Apr 6, 2022 - Health

C-sections and induced deliveries dropped during COVID

Illustration of a toy baby mobile with coronavirus cells, a syringe, a surgical mask and a vaccine vial all hanging from the strings. 
Illustration: Aïda Amer/Axios

There was a 6.5% drop in both C-sections and induced deliveries in the first month of the pandemic in the U.S. with a sustained drop thereafter, according to a study published today in the journal Pediatrics.

Details: In the study, which is the first large-scale examination of COVID-era birth data, researchers from Georgia Tech's School of Economics looked at records of nearly 39 million U.S. births from 2010 to 2020.

  • They also used data from the National Center for Health Statistics to forecast expected premature births from March to December of 2020 and compared the predictions to the actual numbers.
  • That number remained on average 0.35 percentage points below the predicted values, translating to 350 fewer preterm C-sections and induced deliveries per 100,000 live births, or 10,000 fewer overall.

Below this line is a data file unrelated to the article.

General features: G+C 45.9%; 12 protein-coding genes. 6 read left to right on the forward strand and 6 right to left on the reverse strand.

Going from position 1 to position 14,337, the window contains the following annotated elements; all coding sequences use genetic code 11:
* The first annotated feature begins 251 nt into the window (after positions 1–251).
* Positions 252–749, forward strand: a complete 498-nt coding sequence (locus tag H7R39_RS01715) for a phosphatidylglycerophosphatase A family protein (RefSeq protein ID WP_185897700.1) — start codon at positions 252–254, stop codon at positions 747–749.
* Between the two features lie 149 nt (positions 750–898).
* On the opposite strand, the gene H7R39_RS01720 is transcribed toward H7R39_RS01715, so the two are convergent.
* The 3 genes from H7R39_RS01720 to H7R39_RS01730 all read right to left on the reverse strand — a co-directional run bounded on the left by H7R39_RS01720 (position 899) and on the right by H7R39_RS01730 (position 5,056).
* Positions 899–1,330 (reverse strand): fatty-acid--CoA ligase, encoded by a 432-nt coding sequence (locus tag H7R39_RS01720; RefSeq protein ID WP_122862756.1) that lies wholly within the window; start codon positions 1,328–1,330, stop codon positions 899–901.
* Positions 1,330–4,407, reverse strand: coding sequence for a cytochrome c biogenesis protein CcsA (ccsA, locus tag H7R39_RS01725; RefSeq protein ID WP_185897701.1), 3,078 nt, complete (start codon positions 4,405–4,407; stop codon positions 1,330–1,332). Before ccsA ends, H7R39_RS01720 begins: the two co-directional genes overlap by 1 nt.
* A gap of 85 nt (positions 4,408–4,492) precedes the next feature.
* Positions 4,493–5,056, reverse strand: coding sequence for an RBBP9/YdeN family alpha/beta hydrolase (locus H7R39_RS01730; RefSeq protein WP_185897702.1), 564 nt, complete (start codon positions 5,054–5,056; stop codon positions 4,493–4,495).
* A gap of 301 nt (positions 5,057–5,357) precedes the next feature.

What they're saying: More studies are needed, but researchers said they believe the reductions were the likely result of fewer prenatal visits due to social distancing.

  • "We know for certain that doctors' interventions cause preterm delivery, and for good reason most of the time," assistant professor Daniel Dench, the paper's lead author, said in a statement.
  • "So, when I saw the change in preterm births, I thought, if anything changed preterm delivery, it probably had to be some change in how doctors were treating patients."

The big picture: The study offers yet another example of how the pandemic drastically changed care in the U.S. and could impact patient outcomes.

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